security forces

Police officers cannot escape responsibility for rights abuse by citing ‘higher orders’ – Ugandan court

A judge of Uganda's high court has ruled that individual members of the police and other security forces may not rely on 'higher orders' or claims that they were waiting for orders 'from above', to justify human rights violations. Judge Margaret Mutonyi ordered significant damages as compensation to a number of applicants after she found police had abused their rights. In one of the two applications she dealt with, a number of people were unlawfully arrested and detained for participating in a legal protest against the raising of Uganda's presidential age limit.

Read judgment

It would be difficult to overstate the potential importance of a case just decided by the High Court in Uganda. More than a dozen applicants went to court against a number of police officers and the Attorney-General. Originally two separate matters, the applications were joined by the High Court judge presiding, Margaret Mutonyi, who said they raised similar issues.

A win for all of South Africa against brutality by security forces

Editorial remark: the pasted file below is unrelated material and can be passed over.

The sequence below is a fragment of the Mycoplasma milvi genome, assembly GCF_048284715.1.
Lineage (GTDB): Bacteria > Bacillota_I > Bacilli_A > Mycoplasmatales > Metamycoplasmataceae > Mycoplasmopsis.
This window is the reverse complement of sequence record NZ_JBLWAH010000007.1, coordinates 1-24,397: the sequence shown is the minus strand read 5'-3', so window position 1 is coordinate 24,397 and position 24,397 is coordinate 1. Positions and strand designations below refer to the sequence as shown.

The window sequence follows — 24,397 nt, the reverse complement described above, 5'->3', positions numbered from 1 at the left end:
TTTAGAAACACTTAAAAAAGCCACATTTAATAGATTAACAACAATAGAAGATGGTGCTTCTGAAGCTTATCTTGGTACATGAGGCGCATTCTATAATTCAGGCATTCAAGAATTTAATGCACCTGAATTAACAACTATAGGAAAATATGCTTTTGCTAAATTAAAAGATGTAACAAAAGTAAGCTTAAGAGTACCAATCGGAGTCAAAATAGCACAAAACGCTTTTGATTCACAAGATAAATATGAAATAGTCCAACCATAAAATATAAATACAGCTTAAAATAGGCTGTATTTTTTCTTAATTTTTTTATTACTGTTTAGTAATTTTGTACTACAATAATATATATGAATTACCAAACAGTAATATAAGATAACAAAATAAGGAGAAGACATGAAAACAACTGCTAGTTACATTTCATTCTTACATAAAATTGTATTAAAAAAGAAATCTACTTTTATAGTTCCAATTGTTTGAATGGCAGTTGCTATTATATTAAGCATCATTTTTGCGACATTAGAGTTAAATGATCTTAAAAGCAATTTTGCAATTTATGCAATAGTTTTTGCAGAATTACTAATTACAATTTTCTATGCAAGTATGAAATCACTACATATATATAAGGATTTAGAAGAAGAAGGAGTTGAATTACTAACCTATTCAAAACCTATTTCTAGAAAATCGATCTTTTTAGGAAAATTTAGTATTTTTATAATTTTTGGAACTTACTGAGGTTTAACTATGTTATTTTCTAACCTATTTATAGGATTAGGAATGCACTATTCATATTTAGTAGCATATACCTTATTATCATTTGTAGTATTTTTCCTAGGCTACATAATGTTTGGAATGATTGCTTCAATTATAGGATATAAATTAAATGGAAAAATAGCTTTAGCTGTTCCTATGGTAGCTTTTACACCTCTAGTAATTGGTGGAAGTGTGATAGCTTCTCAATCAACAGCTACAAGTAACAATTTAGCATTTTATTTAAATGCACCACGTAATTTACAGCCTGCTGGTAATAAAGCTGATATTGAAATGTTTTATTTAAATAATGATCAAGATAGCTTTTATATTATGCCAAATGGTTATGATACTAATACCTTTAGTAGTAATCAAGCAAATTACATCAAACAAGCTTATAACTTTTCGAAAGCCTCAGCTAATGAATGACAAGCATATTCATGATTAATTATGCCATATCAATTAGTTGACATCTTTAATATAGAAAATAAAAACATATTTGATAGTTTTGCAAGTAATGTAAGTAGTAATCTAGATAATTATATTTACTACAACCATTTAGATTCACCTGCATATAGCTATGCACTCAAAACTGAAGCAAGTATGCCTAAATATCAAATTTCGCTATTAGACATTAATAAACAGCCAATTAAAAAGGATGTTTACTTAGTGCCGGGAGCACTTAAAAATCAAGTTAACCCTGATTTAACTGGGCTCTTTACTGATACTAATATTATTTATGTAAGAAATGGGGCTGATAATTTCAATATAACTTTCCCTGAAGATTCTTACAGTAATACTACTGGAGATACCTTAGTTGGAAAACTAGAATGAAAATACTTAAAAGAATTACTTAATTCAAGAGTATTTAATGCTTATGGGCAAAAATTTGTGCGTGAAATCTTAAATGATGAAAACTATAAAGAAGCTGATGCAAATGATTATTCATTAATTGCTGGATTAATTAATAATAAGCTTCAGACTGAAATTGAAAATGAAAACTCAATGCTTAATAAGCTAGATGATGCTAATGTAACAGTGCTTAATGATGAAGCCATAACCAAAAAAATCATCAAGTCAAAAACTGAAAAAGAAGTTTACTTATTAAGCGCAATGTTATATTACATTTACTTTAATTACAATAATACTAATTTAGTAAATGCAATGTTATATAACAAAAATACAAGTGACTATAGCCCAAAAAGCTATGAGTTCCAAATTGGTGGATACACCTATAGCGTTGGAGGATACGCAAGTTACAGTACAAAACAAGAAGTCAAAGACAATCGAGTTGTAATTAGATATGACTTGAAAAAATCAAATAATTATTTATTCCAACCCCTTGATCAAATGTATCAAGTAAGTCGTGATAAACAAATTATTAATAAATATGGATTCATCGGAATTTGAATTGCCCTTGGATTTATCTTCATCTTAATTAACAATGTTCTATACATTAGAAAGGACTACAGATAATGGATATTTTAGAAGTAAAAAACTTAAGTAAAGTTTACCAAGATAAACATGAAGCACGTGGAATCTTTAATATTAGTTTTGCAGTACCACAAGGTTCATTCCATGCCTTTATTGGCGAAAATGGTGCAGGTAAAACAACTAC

In a major victory for human rights delivered by the high court in South Africa, the family of Collins Khosa and their neighbours have won a court application for orders against the security forces and their bosses. And they will no doubt be awarded significant damages when that part of the litigation is eventually heard.

Security forces sowing terror in Lesotho, Lawyers for Human Rights tells courts

Lawyers of yet another SADC country have turned to the courts for help with security force brutality against ordinary people in the community, carried out under cover of Covid-19 regulations. This time it is Lesotho Lawyers for Human Rights that is asking the high court’s constitutional panel to stop the security forces from torturing, killing and abusing people. The organisation also wants the court to order that all members of the security forces who have assaulted or tortured members of the public should be arrested and charged.

Read the founding papers

The shocking story told in the court papers begins with the declaration of emergency in Lesotho on 27 March to curb the spread of Covid-19. The Lesotho Defence Force and the Lesotho Mounted Police Service were both ordered to enforce the measures contained in the emergency provisions.

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